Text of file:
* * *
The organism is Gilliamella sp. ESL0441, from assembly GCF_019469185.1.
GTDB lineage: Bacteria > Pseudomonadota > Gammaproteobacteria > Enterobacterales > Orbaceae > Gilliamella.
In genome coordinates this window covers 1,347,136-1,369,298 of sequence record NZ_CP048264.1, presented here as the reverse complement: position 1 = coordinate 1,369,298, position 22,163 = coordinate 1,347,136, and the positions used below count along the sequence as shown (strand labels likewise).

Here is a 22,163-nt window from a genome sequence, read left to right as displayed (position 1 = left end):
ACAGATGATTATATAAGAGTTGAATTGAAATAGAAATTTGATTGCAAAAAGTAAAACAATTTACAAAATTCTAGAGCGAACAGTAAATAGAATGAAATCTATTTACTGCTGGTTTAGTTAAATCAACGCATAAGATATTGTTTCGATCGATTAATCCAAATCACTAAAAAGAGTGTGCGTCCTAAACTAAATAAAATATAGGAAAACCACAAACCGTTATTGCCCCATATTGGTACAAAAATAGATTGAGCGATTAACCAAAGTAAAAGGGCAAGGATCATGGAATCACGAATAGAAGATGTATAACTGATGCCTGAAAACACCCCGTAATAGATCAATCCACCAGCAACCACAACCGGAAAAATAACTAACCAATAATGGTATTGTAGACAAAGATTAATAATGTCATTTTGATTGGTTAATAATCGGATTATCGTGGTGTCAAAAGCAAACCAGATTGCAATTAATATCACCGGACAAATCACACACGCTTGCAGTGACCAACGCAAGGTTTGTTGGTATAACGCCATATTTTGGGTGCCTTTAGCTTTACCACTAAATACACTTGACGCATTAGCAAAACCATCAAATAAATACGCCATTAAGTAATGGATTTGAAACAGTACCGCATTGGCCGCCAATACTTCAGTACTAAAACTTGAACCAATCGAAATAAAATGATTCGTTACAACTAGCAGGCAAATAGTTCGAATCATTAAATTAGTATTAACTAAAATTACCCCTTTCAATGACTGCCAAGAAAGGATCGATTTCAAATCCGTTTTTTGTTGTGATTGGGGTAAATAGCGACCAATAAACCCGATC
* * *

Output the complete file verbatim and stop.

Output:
The organism is Gilliamella sp. ESL0441, from assembly GCF_019469185.1.
GTDB lineage: Bacteria > Pseudomonadota > Gammaproteobacteria > Enterobacterales > Orbaceae > Gilliamella.
In genome coordinates this window covers 1,347,136-1,369,298 of sequence record NZ_CP048264.1, presented here as the reverse complement: position 1 = coordinate 1,369,298, position 22,163 = coordinate 1,347,136, and the positions used below count along the sequence as shown (strand labels likewise).

Here is a 22,163-nt window from a genome sequence, read left to right as displayed (position 1 = left end):
ACAGATGATTATATAAGAGTTGAATTGAAATAGAAATTTGATTGCAAAAAGTAAAACAATTTACAAAATTCTAGAGCGAACAGTAAATAGAATGAAATCTATTTACTGCTGGTTTAGTTAAATCAACGCATAAGATATTGTTTCGATCGATTAATCCAAATCACTAAAAAGAGTGTGCGTCCTAAACTAAATAAAATATAGGAAAACCACAAACCGTTATTGCCCCATATTGGTACAAAAATAGATTGAGCGATTAACCAAAGTAAAAGGGCAAGGATCATGGAATCACGAATAGAAGATGTATAACTGATGCCTGAAAACACCCCGTAATAGATCAATCCACCAGCAACCACAACCGGAAAAATAACTAACCAATAATGGTATTGTAGACAAAGATTAATAATGTCATTTTGATTGGTTAATAATCGGATTATCGTGGTGTCAAAAGCAAACCAGATTGCAATTAATATCACCGGACAAATCACACACGCTTGCAGTGACCAACGCAAGGTTTGTTGGTATAACGCCATATTTTGGGTGCCTTTAGCTTTACCACTAAATACACTTGACGCATTAGCAAAACCATCAAATAAATACGCCATTAAGTAATGGATTTGAAACAGTACCGCATTGGCCGCCAATACTTCAGTACTAAAACTTGAACCAATCGAAATAAAATGATTCGTTACAACTAGCAGGCAAATAGTTCGAATCATTAAATTAGTATTAACTAAAATTACCCCTTTCAATGACTGCCAAGAAAGGATCGATTTCAAATCCGTTTTTTGTTGTGATTGGGGTAAATAGCGACCAATAAACCCGATC